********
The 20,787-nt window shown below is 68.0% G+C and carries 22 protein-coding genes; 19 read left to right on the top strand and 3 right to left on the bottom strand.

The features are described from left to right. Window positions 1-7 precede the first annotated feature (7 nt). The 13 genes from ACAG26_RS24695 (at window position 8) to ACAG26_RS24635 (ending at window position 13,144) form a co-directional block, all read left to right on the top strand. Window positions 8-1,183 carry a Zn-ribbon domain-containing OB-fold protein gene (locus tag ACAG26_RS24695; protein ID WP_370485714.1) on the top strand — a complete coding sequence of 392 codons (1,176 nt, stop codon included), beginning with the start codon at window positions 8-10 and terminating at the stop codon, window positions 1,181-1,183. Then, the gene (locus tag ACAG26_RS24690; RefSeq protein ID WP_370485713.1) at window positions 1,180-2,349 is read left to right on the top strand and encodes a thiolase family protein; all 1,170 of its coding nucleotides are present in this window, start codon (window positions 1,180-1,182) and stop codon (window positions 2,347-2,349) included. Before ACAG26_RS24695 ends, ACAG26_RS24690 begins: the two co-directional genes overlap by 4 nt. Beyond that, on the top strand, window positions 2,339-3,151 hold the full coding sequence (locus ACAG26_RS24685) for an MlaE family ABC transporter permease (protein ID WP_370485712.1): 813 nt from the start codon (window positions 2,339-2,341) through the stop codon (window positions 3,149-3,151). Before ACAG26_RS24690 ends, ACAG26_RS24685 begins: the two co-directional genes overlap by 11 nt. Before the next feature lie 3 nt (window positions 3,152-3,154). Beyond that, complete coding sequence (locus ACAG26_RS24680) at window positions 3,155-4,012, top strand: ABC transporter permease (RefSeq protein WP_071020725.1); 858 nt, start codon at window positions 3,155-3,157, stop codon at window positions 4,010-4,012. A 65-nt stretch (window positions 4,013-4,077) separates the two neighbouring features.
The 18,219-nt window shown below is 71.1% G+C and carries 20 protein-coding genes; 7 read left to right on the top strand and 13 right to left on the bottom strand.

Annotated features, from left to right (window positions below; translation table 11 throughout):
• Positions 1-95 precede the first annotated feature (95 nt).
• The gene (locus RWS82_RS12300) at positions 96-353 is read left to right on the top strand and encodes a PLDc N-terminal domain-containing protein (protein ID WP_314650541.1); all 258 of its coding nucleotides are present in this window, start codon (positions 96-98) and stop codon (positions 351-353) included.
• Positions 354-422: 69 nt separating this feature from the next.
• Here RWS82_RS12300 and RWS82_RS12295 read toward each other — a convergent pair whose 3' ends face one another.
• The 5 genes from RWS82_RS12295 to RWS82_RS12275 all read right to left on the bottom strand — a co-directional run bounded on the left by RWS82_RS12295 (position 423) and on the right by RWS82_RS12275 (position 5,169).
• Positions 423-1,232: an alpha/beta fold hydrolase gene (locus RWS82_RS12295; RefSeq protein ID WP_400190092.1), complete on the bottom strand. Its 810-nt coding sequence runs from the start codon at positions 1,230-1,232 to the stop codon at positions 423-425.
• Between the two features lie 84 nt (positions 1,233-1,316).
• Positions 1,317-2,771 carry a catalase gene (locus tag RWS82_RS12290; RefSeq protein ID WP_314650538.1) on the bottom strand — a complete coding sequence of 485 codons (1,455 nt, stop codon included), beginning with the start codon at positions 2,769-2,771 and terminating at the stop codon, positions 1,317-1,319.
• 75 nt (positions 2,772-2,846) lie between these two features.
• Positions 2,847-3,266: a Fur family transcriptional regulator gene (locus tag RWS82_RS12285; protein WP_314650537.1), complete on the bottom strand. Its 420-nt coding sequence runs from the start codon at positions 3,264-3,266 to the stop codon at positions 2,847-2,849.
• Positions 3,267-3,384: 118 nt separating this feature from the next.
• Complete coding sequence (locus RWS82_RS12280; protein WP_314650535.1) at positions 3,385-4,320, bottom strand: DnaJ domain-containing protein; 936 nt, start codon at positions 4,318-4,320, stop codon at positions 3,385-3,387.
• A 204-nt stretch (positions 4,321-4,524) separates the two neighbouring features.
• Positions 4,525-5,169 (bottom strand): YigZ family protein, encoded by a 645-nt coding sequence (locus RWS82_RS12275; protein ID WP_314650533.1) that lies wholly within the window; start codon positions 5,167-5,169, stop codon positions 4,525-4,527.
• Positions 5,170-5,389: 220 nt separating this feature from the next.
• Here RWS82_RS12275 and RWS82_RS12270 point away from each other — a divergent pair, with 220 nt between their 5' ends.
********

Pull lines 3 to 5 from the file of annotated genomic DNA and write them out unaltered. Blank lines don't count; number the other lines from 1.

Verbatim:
The 18,219-nt window shown below is 71.1% G+C and carries 20 protein-coding genes; 7 read left to right on the top strand and 13 right to left on the bottom strand.

Annotated features, from left to right (window positions below; translation table 11 throughout):
• Positions 1-95 precede the first annotated feature (95 nt).